link to a related concept

]]>Aesthetically it seems weird for an encyclopedic reference to include the special case when it’s not a simplification of the more general case.

As a more practical note, I’ve actually found this a usability issue on the nLab from time to time where pages pay attention to a theorem written for a special case, leading me to completely miss that more general statements are available. Or when I do notice, to wind up spending a lot of time trying to understand what’s different about the special case that it would be needed addition to what is actually a strictly more general theorem – especially if there’s some restatement involved.

But, maybe it’s more a phrasing issue. I had taken as a given that we’d eventually want to remove the restatement to the special case – so I’m thinking of the question more as how to reorganize the interesting contents of the proof we’d like to retain as “here’s more interesting information!”

]]>But on re-reading I still found it a little weird, so I took the liberty of adding this line:

]]>this proof was written in 2011 when no comparable statement seemed to be available in the literature

brief `category:people`

-entry for hyperlinking references at *Cayley distance*, *Mallows kernel* etc.

brief `category:people`

-entry for hyperlinking references at *Cayley distance* and *Mallows kernel* etc.

also added pointer to

- Michael A. Fligner, Joseph S. Verducci (eds.),
*Probability Models and Statistical Analyses for Ranking Data*(doi:10.1007/978-1-4612-2738-0)

which mentions the Cayley-distance kernel at least in the forword as the “only reasonable bi-invariant distance”.

]]>I have merged the two subsections. Added a lead-over sentence: “We spell out a proof for the special case that $\mathcal{C}$ carries the extra structure of a simplicial model category:”

]]>Thanks for your addition. But why would any of the proof offered on the page need to be removed. There is no harm in spelling out a proof of a special case of theorem that is proven more generally elsewhere. On the contrary. Unless I am missing something in your question?

]]>added pointer to:

- M. A. Fligner, J. S. Verducci, Section 4 of:
*Distance Based Ranking Models*, Journal of the Royal Statistical Society. Series B (Methodological) Vol. 48, No. 3 (1986), pp. 359-369 (jstor:2345433)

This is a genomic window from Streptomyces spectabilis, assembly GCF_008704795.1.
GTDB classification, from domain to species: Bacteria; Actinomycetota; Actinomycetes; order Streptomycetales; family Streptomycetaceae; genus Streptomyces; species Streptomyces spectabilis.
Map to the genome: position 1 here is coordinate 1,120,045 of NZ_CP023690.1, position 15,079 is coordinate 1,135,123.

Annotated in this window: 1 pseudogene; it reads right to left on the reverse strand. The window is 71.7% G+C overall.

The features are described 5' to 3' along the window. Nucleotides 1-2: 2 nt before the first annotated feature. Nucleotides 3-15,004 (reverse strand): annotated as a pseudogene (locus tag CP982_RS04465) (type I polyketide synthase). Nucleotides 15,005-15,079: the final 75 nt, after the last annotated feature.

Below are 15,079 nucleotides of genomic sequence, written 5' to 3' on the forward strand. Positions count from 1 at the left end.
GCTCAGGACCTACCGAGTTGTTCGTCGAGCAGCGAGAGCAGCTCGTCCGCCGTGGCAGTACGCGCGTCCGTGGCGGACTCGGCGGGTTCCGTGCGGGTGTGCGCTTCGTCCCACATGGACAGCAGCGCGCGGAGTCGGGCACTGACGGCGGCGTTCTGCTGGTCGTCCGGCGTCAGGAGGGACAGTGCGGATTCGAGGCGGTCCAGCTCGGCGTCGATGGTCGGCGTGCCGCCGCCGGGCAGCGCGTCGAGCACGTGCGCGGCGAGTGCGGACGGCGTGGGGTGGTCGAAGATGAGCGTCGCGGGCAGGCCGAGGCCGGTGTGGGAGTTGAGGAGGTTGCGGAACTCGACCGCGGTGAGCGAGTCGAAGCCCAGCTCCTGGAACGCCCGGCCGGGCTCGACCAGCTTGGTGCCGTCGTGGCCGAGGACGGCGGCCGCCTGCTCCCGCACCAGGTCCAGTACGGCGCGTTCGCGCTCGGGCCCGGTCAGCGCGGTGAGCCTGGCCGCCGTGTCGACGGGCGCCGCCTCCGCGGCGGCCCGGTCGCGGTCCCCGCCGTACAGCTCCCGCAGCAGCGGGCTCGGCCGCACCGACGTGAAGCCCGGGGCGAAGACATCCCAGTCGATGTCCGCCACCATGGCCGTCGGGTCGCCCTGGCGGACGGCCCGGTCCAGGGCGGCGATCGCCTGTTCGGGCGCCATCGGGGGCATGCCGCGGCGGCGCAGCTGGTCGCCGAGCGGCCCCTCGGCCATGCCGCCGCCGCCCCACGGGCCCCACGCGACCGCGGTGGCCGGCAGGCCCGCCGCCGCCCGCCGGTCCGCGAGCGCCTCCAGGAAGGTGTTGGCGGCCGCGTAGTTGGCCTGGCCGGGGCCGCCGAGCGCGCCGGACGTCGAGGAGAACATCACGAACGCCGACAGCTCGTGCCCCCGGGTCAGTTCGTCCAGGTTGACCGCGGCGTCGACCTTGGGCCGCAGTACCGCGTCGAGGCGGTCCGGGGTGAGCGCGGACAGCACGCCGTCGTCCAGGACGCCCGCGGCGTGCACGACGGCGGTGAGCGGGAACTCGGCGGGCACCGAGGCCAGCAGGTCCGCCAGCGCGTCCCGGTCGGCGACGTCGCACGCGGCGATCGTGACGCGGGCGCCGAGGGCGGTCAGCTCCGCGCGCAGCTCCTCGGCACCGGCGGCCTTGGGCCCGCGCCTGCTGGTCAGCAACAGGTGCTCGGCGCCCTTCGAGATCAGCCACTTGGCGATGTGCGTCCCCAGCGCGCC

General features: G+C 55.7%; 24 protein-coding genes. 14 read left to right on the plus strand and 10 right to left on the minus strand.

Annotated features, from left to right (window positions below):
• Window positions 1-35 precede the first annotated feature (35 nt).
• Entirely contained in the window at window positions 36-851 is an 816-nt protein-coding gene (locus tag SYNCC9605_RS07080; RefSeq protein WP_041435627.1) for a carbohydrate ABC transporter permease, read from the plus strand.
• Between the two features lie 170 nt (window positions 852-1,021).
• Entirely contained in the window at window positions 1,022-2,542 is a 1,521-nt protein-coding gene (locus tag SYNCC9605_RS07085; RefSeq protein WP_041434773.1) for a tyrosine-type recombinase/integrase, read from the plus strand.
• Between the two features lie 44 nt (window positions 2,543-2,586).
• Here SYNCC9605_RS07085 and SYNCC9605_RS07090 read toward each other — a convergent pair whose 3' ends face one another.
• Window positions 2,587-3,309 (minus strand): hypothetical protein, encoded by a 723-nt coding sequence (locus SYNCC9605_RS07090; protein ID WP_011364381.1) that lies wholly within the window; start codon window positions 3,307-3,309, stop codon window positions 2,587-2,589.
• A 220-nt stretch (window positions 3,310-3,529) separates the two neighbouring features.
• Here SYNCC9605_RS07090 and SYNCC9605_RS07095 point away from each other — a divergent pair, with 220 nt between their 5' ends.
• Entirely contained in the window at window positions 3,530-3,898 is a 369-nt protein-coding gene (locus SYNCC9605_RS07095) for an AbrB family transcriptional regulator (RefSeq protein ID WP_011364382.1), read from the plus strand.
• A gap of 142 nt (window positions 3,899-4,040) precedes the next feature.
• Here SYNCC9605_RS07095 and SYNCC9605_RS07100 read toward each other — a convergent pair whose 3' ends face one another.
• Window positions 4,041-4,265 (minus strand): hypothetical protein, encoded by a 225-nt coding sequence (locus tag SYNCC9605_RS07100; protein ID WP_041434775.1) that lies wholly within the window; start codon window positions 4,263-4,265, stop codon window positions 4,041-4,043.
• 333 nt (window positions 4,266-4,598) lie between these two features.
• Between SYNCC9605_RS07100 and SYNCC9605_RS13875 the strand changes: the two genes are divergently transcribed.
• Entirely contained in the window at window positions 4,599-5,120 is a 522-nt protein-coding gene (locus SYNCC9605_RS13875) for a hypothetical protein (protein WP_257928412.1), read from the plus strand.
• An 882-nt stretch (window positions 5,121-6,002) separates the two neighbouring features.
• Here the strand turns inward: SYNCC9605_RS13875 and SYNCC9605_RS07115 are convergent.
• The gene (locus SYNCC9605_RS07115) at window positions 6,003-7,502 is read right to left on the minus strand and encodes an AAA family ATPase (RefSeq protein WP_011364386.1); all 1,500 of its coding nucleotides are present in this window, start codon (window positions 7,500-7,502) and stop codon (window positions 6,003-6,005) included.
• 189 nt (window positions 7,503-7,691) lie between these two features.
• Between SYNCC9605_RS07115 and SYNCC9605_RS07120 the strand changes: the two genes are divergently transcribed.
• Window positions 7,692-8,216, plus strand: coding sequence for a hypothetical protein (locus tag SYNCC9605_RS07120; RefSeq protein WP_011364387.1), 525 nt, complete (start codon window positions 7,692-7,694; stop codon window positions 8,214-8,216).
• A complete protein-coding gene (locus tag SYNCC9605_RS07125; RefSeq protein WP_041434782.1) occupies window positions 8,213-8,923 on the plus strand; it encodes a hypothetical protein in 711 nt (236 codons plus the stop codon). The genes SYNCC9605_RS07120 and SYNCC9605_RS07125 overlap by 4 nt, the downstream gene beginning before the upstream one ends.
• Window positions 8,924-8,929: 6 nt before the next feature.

(one of the few references that I found so far which do at least consider the “Cayley distance kernel” $\exp(-d_C(-,-,))$ )

]]>I’ve cited a theorem in Cisinksi’s paper that proves the slice construction with a fibrant object is correct for any model category.

This makes the theorem proved in the section on derived hom-spaces redundant, and can be removed. Is there any content in the proof that should be retained on the page?

]]>added statement and proof of Cayley’s formula

$d_C(\sigma_1, \sigma_2) \;=\; n - \left\vert Cycles\big( \sigma_1 \circ \sigma_2^{-1} \big) \right\vert$ ]]>Added the example of a permutation cycle.

]]>a minimum, just for completeness

]]>giving *cycle of a permutation* its own hyperlink

made explicit the example of the symmetric group:

The symmetric group $Sym(n)$ may be generated from

all transposition permutations – the corresponding Cayley graph distance is the original

*Cayley distance*;the

*adjacent*transpositions – the corresponding Cayley graph distance is known as the*Kendall tau distance*.

]]>

added also pointer to:

- Persi Diaconis, Chapter 6 of:
*Group Representations in Probability and Statistics*, Lecture Notes - Monographs Series, Institute of Mathematical Statistics 1988 (pdf)

for completeness, to go alongside *Kendall distance*

brief `category:people`

-entry for hyperlinking references at *Mallows kernel*

added also pointer to

- C. L. Mallows,
*Non-Null Ranking Models. I*, Biometrika Vol. 44, No. 1/2 (Jun., 1957), pp. 114-130 (jstor:2333244)

which allegedly defines the Mallows kernel, though I haven’t actually spotted it yet…

]]>expanded out first name in title

]]>brief `category:people`

-entry for hyperlinking references at *Kendall tau distance*

added pointer to the original:

- M. G. Kendall,
*A new measure of rank correlation*Biometrika, Volume 30, Issue 1-2, June 1938, Pages 81–93 (doi:10.1093/biomet/30.1-2.81)

(Now that’s a different style of doing maths…)

]]>Yes, today we finally met to come back to this. So I thought I’d bring more nLab material into place.

]]>Mallows kernels came up before. Ah yes, back in this discussion.

]]>